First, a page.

Climate change takes its toll on Lebanon’s millennium cedars

The most lethal enemy of the cedars are insects that have been developing at an increased rate because of climate change.
Sunday 12/08/2018
Colombian singer Shakira plants a cedar tree during her visit to Tannourine Cedars Reserve, in Tannourine, Lebanon July 13, 2018. (Reuters)
Deep roots. Colombian singer Shakira plants a cedar tree during her visit to Tannourine Cedars Reserve, in Tannourine, Lebanon July 13, 2018. (Reuters)

BEIRUT - They have capped Lebanon’s mountaintops for thousands of years. The Phoenicians used their wood to build merchant ships and Egyptians used their resin to mummify the dead. Now the emblematic cedars of Lebanon (Cedrus Libani) are facing their biggest challenge -- climate change.

Cedar forests covered 5,000 sq.km of Lebanon’s highlands in ancient times. They have outlived invaders, empires and modern wars but centuries of deforestation have reduced the forests to 20 sq.km.

The trees, some 3,000 years old, thrive on moisture and cool temperatures and their seeds need a minimum amount of snow and rain for regeneration. However, with climate change, winters are shorter and there is less snow, a change that affects the cedar forests’ ecosystem.

“The effect of climate change is there. However, the cedar tree is a very resilient tree, which can adapt to all changes,” said Nizar Hani, director of the Cedar Biosphere in the Chouf Mountains.

“The natural regeneration conditions of the cedar forest are changing. The seedlings, which normally should stay buried in the snow for 2 to 3 months, are germinating in February instead of April because the snow is melting very early. That early germination puts them at a very high risk of dying in cold snaps,” Hani said.

Because of climate change, cedar forests, which now are at a minimum of 1,200 metres above sea level, would be found at higher altitudes in search for more suitable conditions, Hani said.

“This is a kind of mitigation in which trees will be growing in the right conditions to live and to regenerate,” Hani said. “Currently, the range of the cedar forest is 1,200-1,800 metres. For the past two years, we have been able to do reforestation at higher altitude, 1,900 metres. The treeline is different now.

“Those existing at lower altitude will survive because the trees can adapt. We are replanting trees on the higher slopes to make the ecosystem more resilient to climate change. We are enlarging the surface of the cedar forest because the bigger it is, the better it will be able to adapt to change.”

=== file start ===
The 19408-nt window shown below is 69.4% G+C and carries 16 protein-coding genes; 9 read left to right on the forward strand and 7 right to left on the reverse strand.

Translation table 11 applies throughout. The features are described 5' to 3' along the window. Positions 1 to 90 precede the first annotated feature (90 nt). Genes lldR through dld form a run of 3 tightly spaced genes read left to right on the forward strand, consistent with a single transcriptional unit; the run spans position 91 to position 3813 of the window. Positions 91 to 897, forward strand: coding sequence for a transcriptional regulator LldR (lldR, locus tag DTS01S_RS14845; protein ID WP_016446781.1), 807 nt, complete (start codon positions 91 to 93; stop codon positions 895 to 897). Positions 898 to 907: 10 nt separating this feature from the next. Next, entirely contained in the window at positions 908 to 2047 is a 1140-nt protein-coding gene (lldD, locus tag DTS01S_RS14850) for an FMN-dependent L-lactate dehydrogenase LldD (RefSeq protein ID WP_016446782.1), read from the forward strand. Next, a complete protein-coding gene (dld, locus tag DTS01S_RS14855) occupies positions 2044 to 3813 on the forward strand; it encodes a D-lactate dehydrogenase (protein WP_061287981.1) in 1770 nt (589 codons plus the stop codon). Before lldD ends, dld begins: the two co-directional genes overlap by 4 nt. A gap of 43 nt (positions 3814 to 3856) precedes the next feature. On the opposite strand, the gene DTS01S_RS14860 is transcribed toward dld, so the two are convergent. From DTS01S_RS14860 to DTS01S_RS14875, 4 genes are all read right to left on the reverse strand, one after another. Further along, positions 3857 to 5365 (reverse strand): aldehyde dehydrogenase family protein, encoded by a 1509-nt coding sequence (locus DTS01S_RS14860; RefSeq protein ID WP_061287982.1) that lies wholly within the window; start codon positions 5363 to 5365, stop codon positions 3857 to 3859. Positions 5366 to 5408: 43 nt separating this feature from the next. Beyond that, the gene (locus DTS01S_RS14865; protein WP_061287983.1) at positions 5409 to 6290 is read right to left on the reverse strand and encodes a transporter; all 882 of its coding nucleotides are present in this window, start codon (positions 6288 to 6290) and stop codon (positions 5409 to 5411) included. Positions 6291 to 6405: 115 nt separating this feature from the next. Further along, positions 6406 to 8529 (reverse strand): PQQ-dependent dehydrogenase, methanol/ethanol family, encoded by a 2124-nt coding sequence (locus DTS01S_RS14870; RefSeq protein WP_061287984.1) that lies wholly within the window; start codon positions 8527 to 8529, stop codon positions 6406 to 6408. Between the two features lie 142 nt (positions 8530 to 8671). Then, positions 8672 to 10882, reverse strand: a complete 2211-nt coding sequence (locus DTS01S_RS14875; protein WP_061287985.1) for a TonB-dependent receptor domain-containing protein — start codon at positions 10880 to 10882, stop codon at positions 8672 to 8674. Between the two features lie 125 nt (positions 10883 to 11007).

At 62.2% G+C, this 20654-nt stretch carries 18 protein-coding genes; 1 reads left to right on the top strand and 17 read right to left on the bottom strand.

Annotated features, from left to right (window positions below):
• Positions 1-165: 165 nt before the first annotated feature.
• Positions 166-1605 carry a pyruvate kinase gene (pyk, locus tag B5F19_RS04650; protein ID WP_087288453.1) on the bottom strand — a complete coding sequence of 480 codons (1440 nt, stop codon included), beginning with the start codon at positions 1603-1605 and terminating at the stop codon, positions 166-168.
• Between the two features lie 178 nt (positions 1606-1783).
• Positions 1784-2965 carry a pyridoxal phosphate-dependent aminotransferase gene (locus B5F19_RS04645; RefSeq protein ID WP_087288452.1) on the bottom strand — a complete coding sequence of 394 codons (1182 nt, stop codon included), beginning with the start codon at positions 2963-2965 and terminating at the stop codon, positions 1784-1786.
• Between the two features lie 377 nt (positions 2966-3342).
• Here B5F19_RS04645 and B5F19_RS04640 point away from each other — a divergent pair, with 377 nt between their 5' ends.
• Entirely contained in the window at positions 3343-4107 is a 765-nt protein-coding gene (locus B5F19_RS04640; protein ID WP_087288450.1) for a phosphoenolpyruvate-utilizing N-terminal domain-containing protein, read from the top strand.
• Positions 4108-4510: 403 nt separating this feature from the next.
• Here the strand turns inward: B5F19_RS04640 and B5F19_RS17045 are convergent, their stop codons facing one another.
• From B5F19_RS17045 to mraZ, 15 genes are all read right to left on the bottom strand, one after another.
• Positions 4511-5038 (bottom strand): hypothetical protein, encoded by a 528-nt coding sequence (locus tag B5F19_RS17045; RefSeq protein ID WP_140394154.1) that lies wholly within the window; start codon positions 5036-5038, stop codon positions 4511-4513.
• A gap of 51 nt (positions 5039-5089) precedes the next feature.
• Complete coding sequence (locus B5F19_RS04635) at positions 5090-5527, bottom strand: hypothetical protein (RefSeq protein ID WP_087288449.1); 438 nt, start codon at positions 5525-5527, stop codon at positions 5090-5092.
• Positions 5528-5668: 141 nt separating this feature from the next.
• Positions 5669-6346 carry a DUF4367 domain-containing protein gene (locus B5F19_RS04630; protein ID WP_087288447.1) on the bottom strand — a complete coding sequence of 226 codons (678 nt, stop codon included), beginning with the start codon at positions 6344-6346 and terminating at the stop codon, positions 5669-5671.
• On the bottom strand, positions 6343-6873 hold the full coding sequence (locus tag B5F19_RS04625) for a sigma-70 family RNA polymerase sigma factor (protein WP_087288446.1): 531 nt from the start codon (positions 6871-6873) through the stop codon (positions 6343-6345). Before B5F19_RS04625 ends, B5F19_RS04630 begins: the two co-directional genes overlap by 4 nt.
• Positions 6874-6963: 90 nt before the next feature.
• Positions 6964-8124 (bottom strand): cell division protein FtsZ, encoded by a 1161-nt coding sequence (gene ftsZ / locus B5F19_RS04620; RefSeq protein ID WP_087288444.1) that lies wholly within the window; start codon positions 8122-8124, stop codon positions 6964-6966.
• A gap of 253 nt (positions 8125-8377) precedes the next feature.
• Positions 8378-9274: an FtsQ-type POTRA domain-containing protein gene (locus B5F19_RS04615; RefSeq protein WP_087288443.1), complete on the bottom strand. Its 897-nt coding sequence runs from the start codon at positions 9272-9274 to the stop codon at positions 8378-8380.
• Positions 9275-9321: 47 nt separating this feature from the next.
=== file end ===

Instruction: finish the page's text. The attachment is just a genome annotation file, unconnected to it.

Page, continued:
The most lethal enemy of the cedars are insects that are present in the forests’ ecosystem but have been developing at an increased rate because of climate change, said Nabil Nemer, of the agricultural sciences department at the Holy Spirit University of Kaslik.

“In Tannourine and Ehden cedar forests, a type of insect (Cephalcia tannourinensis) has been developing at a fast rate. The insects’ life cycle has changed. In the past, they used to hibernate between 3 to 7 years. They are now waking up every year because of warm and dry weather and causing harm to the trees. Such stress over three consecutive years leads to the death of the tree,” Nemer said.

The Tannourine Cedar Forest Natural Reserve has lost tens of trees to insect infestations unknown before the 1990s.

Nemer has been breeding the predator of the insects, a type of fungi that exist naturally in the forest and can kill the larvae.

A national strategy for the preservation of green areas begun four years ago envisioned the planting of 30 million trees, including cedars, to increase the area of the forests in Lebanon from 13% to 20% by 2020.

“The strategy is primarily focused on reforestation but the solution is not by replanting trees,” Nemer said. “First, we need to take care of the health of the ecosystem in which the cedar trees and other trees are living. I am afraid that we will not be able to confront the climate change at the speed it is going on. We might also have new types of insects appearing because of warmer weather.”

In the 1960s and 1970s, Lebanon had a Green Plan that replanted many cedars but the plan was forgotten during the 15-year civil war.

“In the past ten years we have planted more than 300 hectares (in the Chouf biosphere),” Hani said. “These include other species of trees, like oaks and pines. When we do restoration it is not only with cedar trees but with all the species that exist in the cedar forest.”

Cedars grow slowly, bearing no cones until they are 40-50 years old. When they are young by cedar standards, they look much like other conifers but, after about 100 years, they develop their distinctive shape with branches stretching parallel to the ground.

The majestic tree that is emblazoned on Lebanon’s national flag, currency and national airline is seen as a unifying emblem by the Lebanese and a reflection of their country’s resilience to the mishaps of ancient and modern history.

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